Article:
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Jewish Camp
Lori Almost Live

Jewish Camp

A great way to connect your kids to Judaism.

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Published: August 14, 2010



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Visitor Comments: 17

(17) Leah, August 22, 2010 10:42 PM

Affordable camping experiences

It's true that camps tend to be expensive. However, there exist a variety of scholarships to subsidize the cost, especially for kids who don't attend Jewish day schools. I know of several kids who was able to attend Camp Nageela Midwest for free. Many others received significant scholarships. For more information, contact your local federation or the camp's office.

(16) Ellie, August 22, 2010 2:35 PM

Camp is unaffordable for many parents.

I wish I could have sent all my kids to sleepover camp. However, I was a single mom for many years and, after the sacrifices of day school tuition, I did not have the monies for camp. My children, who watched many of their friends depart for a summer of camp delights, tried to push their disappointment deep down where Imma would not see it. Because the Jewish community does not consider camp a necessity, it is out of the question for many parents. Keeping at-home children busy and active is a problem for working parents, especially if that busyness cannot involve outlays of cash. I have read several articles about the importance of the camp experience, and, frankly, I find them insensitive to the segment of the population that finds that experience to be out of reach and impractical.

(15) Anonymous, August 20, 2010 11:31 AM

Hi Lori Do you know any good camps in Israel? My kids would love to go, We are modern orthodox and I would love them to learn Hebrew. Thanks - your insights brighten my day and my life!

(14) Jill Morales-Ratner, August 19, 2010 6:51 PM

Camp is Life, The rest is just details...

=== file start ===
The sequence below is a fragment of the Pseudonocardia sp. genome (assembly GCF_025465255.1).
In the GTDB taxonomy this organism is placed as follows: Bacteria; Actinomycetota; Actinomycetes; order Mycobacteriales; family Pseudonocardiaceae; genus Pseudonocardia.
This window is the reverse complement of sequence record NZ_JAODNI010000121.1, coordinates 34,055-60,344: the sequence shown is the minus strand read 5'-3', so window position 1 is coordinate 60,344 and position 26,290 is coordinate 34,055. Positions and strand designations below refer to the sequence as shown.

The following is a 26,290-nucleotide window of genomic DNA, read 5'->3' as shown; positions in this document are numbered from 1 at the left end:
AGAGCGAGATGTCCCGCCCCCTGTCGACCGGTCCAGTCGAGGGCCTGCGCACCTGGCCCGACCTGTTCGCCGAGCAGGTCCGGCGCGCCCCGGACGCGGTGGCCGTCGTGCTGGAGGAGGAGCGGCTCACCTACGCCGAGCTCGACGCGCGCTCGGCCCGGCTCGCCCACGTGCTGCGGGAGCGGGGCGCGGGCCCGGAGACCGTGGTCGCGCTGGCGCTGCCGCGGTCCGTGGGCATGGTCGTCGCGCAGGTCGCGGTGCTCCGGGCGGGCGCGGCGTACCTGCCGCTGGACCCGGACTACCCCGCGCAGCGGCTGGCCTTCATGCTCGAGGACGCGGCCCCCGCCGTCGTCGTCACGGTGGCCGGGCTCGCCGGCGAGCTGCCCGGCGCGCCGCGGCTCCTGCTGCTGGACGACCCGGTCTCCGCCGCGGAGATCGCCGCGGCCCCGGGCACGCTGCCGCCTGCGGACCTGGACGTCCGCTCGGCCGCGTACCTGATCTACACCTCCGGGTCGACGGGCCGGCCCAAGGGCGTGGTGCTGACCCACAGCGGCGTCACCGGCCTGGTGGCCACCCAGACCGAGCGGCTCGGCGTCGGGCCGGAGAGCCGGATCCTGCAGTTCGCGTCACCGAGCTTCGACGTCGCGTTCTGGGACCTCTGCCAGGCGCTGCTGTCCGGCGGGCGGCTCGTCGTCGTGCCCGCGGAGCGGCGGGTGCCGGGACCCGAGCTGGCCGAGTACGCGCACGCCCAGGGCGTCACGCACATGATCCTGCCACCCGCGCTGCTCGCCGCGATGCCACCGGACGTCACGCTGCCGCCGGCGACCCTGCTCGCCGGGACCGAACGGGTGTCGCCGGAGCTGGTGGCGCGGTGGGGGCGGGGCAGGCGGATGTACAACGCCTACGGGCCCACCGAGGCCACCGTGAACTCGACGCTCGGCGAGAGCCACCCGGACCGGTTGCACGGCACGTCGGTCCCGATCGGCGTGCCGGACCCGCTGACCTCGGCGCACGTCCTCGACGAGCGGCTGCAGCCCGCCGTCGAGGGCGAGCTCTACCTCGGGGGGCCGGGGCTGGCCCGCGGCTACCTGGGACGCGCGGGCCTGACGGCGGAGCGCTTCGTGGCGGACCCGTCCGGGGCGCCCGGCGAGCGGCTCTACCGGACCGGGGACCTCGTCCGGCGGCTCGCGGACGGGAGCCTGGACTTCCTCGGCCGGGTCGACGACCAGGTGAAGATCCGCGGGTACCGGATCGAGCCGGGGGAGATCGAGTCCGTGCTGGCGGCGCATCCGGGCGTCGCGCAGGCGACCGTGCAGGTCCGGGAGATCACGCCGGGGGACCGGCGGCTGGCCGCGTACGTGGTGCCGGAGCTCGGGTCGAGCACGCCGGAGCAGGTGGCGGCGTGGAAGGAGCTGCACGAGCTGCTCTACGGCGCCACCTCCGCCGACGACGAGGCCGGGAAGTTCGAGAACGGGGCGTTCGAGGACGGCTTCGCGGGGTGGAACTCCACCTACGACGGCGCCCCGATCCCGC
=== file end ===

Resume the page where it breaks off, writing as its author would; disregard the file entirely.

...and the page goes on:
I learned this phrase during the summer of 2003, where as a 43 year old woman, I got to experience again, the magic of Jewish Summer Camp, working in the office. As a child, my love of Judaism came from going to day camp at Camp JCC and to overnight camp at Camp JCA in the LA area. It left a lasting impression on me. When I applied to work at Camp Newman in Santa Rosa (where the majority of the kids from my synagogue attend), I found out that Ruben Arquilevich, Camp Newman's director, also attended Camp JCA. My summer at Camp Newman was magical because I experienced it through the children's eyes. I now always encourage the families from my synagogue to find a way to send their children to Camp Newman. It never ceases to amaze me how Jewish Summer camp transforms these kids...

(13) Anonymous, August 19, 2010 4:24 PM

I have 3 children. My oldest attended Jewish camp from age 9 through16 thanks to the generosity our synagogue. We moved when my twins were 9. We were able to get scholarships for them for only 2 years. After that, scholarships were not big enough for us to afford the out-of-pocket funds asked of us. My two boys, who loved camp, were no longer able to attend. Such is the problem with Hebrew day schools. Both are priced so high that only the well-heeled can afford them. There is little scholarship for families who need help and I know of no family like mine that receives any help. The point I make is that if, as a Jew you don't have the income, don't bother trying because it becomes insulting and embarrassing to keep asking when you are offered too little to make a difference or to be denied outright. So, for the Rabbi who taught my husband that "EVERY JEWISH CHILD WHO WANTS A JEWISH DAY SCHOOL EDUCATION SHOULD BE GIVEN ONE REGARDLESS OF ABILITY TO PAY", well, yes, I agree. No one running day schools seems to agree. I venture that the opportunity for Jewish camping experiences should be treated the same and, of course, no one truly follows that train of thought either. Hence, in my experience, Jewish day schools and Jewish camps are only for those with the ability to pay. Of course, I do know that some children have attended both for no cost due to them being victims who lost everything in Katrina or some other disaster. That's okay until they get back on their feet, then they should contribute what they can afford. My children were not so lucky. I wasn't asked what I could afford, I was told what I must pay. Kosher food costs too much more than tref; a home in walking distance of a shul is much more costly. Lower income families cannot afford the costs. Hence, I can't afford to do what the Jewish community requires of me. I CAN'T AFFORD YOUR PIE. HUMBLE PIE ISN'T KOSHER.

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